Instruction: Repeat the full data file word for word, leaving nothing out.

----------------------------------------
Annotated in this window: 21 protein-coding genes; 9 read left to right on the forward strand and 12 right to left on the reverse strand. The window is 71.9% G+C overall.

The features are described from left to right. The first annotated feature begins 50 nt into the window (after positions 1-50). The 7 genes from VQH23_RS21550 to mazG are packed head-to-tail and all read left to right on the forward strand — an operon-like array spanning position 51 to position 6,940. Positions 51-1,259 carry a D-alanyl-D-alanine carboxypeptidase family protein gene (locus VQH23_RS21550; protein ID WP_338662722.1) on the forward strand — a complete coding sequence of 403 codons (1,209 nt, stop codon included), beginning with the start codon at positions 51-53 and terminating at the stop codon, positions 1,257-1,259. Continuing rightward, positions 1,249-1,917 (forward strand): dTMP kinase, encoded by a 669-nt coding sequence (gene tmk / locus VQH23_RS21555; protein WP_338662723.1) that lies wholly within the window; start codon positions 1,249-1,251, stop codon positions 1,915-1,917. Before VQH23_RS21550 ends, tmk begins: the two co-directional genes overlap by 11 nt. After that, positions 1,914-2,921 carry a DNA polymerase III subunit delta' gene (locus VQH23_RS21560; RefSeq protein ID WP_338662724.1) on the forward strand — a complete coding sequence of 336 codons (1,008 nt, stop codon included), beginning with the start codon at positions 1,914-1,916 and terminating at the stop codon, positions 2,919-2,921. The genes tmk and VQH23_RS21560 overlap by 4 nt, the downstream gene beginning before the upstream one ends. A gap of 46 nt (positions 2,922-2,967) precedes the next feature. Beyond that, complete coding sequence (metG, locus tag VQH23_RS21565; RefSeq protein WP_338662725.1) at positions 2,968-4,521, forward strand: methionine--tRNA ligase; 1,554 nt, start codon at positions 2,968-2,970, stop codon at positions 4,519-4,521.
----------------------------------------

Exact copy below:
Annotated in this window: 21 protein-coding genes; 9 read left to right on the forward strand and 12 right to left on the reverse strand. The window is 71.9% G+C overall.

The features are described from left to right. The first annotated feature begins 50 nt into the window (after positions 1-50). The 7 genes from VQH23_RS21550 to mazG are packed head-to-tail and all read left to right on the forward strand — an operon-like array spanning position 51 to position 6,940. Positions 51-1,259 carry a D-alanyl-D-alanine carboxypeptidase family protein gene (locus VQH23_RS21550; protein ID WP_338662722.1) on the forward strand — a complete coding sequence of 403 codons (1,209 nt, stop codon included), beginning with the start codon at positions 51-53 and terminating at the stop codon, positions 1,257-1,259. Continuing rightward, positions 1,249-1,917 (forward strand): dTMP kinase, encoded by a 669-nt coding sequence (gene tmk / locus VQH23_RS21555; protein WP_338662723.1) that lies wholly within the window; start codon positions 1,249-1,251, stop codon positions 1,915-1,917. Before VQH23_RS21550 ends, tmk begins: the two co-directional genes overlap by 11 nt. After that, positions 1,914-2,921 carry a DNA polymerase III subunit delta' gene (locus VQH23_RS21560; RefSeq protein ID WP_338662724.1) on the forward strand — a complete coding sequence of 336 codons (1,008 nt, stop codon included), beginning with the start codon at positions 1,914-1,916 and terminating at the stop codon, positions 2,919-2,921. The genes tmk and VQH23_RS21560 overlap by 4 nt, the downstream gene beginning before the upstream one ends. A gap of 46 nt (positions 2,922-2,967) precedes the next feature. Beyond that, complete coding sequence (metG, locus tag VQH23_RS21565; RefSeq protein WP_338662725.1) at positions 2,968-4,521, forward strand: methionine--tRNA ligase; 1,554 nt, start codon at positions 2,968-2,970, stop codon at positions 4,519-4,521.